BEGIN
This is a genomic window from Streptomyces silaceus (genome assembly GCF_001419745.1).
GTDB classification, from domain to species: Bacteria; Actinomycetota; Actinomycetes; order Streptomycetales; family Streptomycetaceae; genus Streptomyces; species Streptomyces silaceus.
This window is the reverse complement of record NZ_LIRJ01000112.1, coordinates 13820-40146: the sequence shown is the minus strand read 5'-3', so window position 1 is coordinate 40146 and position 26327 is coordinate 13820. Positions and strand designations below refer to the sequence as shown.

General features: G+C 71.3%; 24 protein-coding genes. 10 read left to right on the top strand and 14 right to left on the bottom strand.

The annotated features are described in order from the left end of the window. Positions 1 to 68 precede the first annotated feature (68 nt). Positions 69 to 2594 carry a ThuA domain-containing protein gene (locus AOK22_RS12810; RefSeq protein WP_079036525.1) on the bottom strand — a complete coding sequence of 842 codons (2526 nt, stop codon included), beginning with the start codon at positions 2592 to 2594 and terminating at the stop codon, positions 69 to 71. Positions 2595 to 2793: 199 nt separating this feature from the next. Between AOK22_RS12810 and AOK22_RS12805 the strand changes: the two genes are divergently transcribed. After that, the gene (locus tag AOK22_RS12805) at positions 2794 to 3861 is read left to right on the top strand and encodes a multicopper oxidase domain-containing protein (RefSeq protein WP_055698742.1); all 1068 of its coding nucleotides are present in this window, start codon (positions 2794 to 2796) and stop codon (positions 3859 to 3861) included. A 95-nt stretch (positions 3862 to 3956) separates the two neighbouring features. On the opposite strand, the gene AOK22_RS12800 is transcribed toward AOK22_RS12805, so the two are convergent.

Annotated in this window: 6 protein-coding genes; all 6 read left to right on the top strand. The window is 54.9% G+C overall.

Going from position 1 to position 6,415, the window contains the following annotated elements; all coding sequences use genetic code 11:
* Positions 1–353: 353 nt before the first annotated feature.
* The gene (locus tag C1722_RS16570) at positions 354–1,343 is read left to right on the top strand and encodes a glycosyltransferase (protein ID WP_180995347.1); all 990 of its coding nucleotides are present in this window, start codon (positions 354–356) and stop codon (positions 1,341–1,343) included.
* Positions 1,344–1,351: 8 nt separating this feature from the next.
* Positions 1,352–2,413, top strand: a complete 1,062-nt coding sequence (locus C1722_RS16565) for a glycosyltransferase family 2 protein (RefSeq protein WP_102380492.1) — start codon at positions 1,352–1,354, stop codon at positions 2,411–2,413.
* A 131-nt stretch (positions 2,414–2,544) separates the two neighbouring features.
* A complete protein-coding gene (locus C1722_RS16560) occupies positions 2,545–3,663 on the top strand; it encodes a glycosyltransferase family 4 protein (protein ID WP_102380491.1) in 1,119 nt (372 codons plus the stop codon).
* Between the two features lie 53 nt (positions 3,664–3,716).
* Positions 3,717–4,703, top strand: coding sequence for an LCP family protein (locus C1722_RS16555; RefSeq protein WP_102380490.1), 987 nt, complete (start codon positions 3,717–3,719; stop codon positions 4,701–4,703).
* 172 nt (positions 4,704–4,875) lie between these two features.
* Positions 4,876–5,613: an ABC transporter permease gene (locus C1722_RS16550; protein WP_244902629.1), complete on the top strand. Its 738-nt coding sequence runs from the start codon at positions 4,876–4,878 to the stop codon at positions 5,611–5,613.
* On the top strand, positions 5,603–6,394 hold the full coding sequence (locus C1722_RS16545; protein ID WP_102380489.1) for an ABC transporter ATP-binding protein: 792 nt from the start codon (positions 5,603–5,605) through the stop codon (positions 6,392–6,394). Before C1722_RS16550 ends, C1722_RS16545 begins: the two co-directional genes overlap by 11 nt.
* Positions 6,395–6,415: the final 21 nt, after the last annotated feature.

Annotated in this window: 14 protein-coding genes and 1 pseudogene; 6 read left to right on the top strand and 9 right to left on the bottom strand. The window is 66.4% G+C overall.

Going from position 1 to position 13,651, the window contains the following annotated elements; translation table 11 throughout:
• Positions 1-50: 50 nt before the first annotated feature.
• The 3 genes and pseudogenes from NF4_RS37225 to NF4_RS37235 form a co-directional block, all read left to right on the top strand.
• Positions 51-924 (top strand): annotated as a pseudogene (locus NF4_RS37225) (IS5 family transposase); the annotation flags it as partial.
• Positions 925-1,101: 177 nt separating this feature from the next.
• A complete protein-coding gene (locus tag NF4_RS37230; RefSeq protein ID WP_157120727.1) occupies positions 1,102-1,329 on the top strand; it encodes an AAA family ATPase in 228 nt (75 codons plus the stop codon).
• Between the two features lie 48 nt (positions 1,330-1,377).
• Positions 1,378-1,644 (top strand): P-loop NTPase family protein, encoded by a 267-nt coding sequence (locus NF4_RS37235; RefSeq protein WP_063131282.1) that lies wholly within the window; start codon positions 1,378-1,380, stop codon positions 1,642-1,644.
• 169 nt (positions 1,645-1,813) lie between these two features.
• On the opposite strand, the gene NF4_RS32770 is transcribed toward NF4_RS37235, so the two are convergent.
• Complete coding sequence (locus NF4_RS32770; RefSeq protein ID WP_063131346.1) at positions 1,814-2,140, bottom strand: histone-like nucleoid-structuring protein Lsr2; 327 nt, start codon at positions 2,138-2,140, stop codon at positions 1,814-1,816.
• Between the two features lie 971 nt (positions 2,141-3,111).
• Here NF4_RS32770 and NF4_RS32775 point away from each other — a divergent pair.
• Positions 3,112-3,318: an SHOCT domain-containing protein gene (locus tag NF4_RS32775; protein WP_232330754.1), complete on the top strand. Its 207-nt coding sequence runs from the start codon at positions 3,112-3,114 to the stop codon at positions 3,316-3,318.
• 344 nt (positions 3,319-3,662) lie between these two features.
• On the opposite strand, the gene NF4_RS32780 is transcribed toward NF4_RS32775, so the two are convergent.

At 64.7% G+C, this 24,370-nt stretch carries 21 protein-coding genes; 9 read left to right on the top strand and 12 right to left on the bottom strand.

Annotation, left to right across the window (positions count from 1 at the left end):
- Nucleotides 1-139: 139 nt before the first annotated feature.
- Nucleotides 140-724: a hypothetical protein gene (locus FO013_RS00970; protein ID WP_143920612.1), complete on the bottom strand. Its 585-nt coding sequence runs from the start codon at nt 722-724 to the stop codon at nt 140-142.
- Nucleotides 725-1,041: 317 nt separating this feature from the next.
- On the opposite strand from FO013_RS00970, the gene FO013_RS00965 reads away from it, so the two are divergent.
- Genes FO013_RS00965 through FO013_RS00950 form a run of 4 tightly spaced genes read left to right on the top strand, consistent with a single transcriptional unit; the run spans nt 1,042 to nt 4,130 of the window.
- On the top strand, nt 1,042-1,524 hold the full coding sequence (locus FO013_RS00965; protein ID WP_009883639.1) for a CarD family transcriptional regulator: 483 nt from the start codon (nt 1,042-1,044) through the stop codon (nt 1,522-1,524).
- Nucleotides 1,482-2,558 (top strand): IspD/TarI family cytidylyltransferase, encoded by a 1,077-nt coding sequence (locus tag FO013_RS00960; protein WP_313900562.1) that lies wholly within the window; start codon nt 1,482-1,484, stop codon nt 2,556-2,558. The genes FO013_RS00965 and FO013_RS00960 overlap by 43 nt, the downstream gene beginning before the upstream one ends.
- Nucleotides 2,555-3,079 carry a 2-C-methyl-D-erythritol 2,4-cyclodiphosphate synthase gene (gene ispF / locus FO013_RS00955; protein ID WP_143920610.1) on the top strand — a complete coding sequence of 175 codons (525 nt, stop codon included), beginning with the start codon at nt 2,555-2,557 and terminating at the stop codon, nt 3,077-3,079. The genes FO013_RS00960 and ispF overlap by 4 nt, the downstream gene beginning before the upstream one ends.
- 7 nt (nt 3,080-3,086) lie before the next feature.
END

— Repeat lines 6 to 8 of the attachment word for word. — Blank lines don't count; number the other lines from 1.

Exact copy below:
Annotated in this window: 6 protein-coding genes; all 6 read left to right on the top strand. The window is 54.9% G+C overall.

Going from position 1 to position 6,415, the window contains the following annotated elements; all coding sequences use genetic code 11:
* Positions 1–353: 353 nt before the first annotated feature.